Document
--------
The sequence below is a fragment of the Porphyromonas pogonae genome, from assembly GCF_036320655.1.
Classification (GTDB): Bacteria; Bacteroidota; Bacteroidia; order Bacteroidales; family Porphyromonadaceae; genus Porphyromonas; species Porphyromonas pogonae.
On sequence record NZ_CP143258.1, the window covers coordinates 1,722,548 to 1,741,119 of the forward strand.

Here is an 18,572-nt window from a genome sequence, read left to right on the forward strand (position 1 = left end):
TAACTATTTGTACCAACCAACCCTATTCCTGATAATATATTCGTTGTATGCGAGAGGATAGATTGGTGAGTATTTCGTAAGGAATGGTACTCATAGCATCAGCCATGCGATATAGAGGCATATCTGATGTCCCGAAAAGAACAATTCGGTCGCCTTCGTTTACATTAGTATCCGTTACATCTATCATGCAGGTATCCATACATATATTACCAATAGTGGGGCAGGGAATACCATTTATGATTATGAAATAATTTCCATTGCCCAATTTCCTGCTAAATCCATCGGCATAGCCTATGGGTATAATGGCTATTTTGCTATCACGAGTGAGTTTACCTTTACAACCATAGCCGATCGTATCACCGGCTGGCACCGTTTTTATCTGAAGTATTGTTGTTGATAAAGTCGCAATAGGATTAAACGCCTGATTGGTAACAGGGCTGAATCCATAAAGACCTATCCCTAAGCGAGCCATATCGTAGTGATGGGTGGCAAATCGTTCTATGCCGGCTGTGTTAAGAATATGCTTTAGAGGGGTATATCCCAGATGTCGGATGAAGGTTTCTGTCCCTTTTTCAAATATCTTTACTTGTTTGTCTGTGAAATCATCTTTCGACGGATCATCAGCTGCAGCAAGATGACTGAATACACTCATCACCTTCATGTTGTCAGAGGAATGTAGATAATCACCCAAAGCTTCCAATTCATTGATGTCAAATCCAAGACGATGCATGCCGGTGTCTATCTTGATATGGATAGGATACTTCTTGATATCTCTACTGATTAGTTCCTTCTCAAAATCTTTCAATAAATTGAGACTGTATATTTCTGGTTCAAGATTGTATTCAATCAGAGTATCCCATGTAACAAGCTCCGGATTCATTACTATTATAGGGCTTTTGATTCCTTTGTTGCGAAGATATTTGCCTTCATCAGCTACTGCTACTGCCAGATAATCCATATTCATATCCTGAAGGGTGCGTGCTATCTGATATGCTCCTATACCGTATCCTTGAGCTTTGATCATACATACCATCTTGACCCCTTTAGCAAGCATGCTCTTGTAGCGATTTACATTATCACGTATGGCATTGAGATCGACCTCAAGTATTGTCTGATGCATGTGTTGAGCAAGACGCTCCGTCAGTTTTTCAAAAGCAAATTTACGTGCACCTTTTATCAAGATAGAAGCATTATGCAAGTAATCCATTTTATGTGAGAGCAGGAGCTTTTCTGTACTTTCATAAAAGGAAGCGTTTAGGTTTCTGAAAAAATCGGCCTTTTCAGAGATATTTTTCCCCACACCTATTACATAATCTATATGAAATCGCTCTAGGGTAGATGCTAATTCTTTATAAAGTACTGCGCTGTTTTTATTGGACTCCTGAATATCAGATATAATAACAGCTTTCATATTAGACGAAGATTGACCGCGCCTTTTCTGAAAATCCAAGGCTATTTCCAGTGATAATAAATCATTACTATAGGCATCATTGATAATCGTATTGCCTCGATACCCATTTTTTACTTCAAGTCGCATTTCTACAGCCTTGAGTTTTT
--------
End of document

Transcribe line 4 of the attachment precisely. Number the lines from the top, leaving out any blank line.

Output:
Here is an 18,572-nt window from a genome sequence, read left to right on the forward strand (position 1 = left end):